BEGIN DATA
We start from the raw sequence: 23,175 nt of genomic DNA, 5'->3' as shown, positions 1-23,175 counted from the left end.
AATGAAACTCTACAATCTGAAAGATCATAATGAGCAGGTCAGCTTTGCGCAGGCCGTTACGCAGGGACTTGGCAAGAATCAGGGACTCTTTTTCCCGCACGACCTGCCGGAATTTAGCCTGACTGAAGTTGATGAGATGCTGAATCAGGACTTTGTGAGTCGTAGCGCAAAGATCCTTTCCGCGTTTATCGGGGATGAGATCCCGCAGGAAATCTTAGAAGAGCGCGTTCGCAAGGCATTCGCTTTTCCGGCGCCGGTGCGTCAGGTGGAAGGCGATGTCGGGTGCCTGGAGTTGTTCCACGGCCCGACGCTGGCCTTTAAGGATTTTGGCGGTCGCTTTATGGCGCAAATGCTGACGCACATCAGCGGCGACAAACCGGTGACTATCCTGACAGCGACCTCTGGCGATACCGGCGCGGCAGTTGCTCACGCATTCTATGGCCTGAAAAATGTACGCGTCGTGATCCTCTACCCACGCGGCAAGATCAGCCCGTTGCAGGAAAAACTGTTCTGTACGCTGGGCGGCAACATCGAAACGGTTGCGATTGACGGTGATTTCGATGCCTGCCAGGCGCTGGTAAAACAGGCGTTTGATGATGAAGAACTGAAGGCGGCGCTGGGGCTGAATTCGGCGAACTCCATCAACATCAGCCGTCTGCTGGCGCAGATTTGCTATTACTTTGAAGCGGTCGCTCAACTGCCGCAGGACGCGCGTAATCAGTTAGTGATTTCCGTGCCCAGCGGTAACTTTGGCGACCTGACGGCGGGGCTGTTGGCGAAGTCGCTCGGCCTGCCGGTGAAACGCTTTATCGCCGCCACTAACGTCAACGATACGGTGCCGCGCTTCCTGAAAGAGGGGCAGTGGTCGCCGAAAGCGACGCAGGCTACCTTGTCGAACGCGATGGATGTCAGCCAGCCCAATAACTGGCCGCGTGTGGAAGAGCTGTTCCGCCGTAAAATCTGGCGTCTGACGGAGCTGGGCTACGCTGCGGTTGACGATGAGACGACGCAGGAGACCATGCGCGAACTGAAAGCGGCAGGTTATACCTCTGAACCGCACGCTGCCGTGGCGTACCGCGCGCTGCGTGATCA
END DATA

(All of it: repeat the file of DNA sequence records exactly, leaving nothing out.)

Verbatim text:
We start from the raw sequence: 23,175 nt of genomic DNA, 5'->3' as shown, positions 1-23,175 counted from the left end.
AATGAAACTCTACAATCTGAAAGATCATAATGAGCAGGTCAGCTTTGCGCAGGCCGTTACGCAGGGACTTGGCAAGAATCAGGGACTCTTTTTCCCGCACGACCTGCCGGAATTTAGCCTGACTGAAGTTGATGAGATGCTGAATCAGGACTTTGTGAGTCGTAGCGCAAAGATCCTTTCCGCGTTTATCGGGGATGAGATCCCGCAGGAAATCTTAGAAGAGCGCGTTCGCAAGGCATTCGCTTTTCCGGCGCCGGTGCGTCAGGTGGAAGGCGATGTCGGGTGCCTGGAGTTGTTCCACGGCCCGACGCTGGCCTTTAAGGATTTTGGCGGTCGCTTTATGGCGCAAATGCTGACGCACATCAGCGGCGACAAACCGGTGACTATCCTGACAGCGACCTCTGGCGATACCGGCGCGGCAGTTGCTCACGCATTCTATGGCCTGAAAAATGTACGCGTCGTGATCCTCTACCCACGCGGCAAGATCAGCCCGTTGCAGGAAAAACTGTTCTGTACGCTGGGCGGCAACATCGAAACGGTTGCGATTGACGGTGATTTCGATGCCTGCCAGGCGCTGGTAAAACAGGCGTTTGATGATGAAGAACTGAAGGCGGCGCTGGGGCTGAATTCGGCGAACTCCATCAACATCAGCCGTCTGCTGGCGCAGATTTGCTATTACTTTGAAGCGGTCGCTCAACTGCCGCAGGACGCGCGTAATCAGTTAGTGATTTCCGTGCCCAGCGGTAACTTTGGCGACCTGACGGCGGGGCTGTTGGCGAAGTCGCTCGGCCTGCCGGTGAAACGCTTTATCGCCGCCACTAACGTCAACGATACGGTGCCGCGCTTCCTGAAAGAGGGGCAGTGGTCGCCGAAAGCGACGCAGGCTACCTTGTCGAACGCGATGGATGTCAGCCAGCCCAATAACTGGCCGCGTGTGGAAGAGCTGTTCCGCCGTAAAATCTGGCGTCTGACGGAGCTGGGCTACGCTGCGGTTGACGATGAGACGACGCAGGAGACCATGCGCGAACTGAAAGCGGCAGGTTATACCTCTGAACCGCACGCTGCCGTGGCGTACCGCGCGCTGCGTGATCA